Our day started off not so smoothly at the car rental company Hertz. Though we reserved two 5-seater cars beforehand, only one was reserved for us. We also faced multiple issues regarding payment, and after 2 long hours, we finally settled on a 7-seater car in which we managed to squeeze 8 people for our weekend trip.
Note: Hertz does not accept cash payment, debit card or payments using credit card chip. In addition, only registered drivers are able to make payment. In other words, if renting a car from Hertz, prepare a credit card with a magnetic stripe activated for international use.
Our first stop was the Point Lobos State Natural Reserve – Big Sur in a small package. We arrived at our destination after a 3 hour drive. Parking is 10 USD in every park but the catch is that you only have to pay once! So if you are heading to other parks, simply show your receipt and you don’t have to pay again. We went on the Cypress Grove Trail, a 0.8 miles looped trail. There we enjoyed the views of the rocky shoreline and large waves crashing to shore while listening to the sea lions barking from afar. You will also be walking through groves of ancient Cypress trees where you can take many nice photos.
We stopped next at Andrew Molera State Park. In order to enter the walking trails, we first had to cross the Big Sur River. Most of the time, people waded through if the river velocity was less than 200 cubic feet per second. While we were there, a seasonal footbridge had just been put up which we used to cross. Still, feel free to take off your shoes to cross the river as the water is refreshing and cooling. After crossing it, we took the Creamery Meadows Trail and headed straight for Andrew Molera Beach. It had a nice campsite made of sticks which you can hide from the sun in. It’ll be good to bring your flip flops along so that sand doesn’t get into your shoes! After which, we went on the Bluff Trails to see the coastal bluffs. It is a relatively steep 1.7mile trail. Here, we did not complete the loop (consisting of Bluff, Panoramic and Ridge Trails) as it totaled 8 miles and we were short of time. However, the Bluff Trails offered a stunning view of the place from above as we basked in the sunset. Thereafter, we ended our day 1 and headed to our lodging at Monterey.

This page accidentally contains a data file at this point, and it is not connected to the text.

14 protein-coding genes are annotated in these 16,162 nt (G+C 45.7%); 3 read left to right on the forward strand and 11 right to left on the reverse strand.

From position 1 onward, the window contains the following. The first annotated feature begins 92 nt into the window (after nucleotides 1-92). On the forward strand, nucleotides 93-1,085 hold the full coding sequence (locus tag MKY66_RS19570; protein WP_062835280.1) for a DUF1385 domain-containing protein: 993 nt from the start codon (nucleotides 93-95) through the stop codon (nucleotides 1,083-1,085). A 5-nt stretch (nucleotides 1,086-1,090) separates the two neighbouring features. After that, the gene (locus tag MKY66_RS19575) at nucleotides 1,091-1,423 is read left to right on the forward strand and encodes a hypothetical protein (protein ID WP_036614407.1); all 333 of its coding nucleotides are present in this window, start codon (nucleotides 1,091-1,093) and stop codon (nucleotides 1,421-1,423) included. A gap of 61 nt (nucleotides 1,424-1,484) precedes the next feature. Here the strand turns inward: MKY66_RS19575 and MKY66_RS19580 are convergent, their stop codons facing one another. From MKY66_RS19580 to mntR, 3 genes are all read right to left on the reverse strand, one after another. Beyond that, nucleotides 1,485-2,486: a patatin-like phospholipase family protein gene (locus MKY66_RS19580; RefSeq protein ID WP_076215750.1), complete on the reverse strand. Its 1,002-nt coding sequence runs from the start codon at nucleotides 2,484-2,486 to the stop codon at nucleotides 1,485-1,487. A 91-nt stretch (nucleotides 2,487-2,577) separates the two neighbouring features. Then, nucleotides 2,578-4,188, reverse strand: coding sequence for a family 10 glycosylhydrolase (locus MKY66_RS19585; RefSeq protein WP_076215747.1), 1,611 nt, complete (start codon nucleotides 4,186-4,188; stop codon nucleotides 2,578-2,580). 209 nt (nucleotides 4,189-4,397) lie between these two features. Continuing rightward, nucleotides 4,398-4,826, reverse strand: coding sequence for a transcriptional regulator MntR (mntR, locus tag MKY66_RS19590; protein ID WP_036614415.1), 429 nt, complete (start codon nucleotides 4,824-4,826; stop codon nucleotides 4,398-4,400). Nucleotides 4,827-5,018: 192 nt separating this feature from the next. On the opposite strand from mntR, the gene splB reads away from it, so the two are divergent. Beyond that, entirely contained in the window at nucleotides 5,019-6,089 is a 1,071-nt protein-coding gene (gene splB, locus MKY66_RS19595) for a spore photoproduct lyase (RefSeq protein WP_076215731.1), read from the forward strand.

Day 2 started off in Monterey’s Old Fisherman’s Wharf where we had our lunch and headed straight to the scenic 17-Mile drive. We started the drive at the Pacific Grove Gate and there is a 10.50 USD entrance fee. Allow yourself at least 3 hours for the drive as there are many spots to stop at. We stopped at the Spanish beach (lots of pebbles!), China Rock (where you can climb the rocks), Bird Rock, Seal Rock, Lone Cypress and Ghost Trees.
We left Monterey to Stanford, stopping by Santa Cruz on the way to eat at Penny’s Ice Creamery, the best ice cream in Santa Cruz. Afterwards, we had dinner at Stanford before having a little tour around the hostel area. Stanford’s environment is surprising different from that of Berkeley! There were no shops in the vicinity, and buildings were situated relatively further apart from each other. It was nice to be able to visit our friends and experience their living environment, and this made the trip all the more enriching.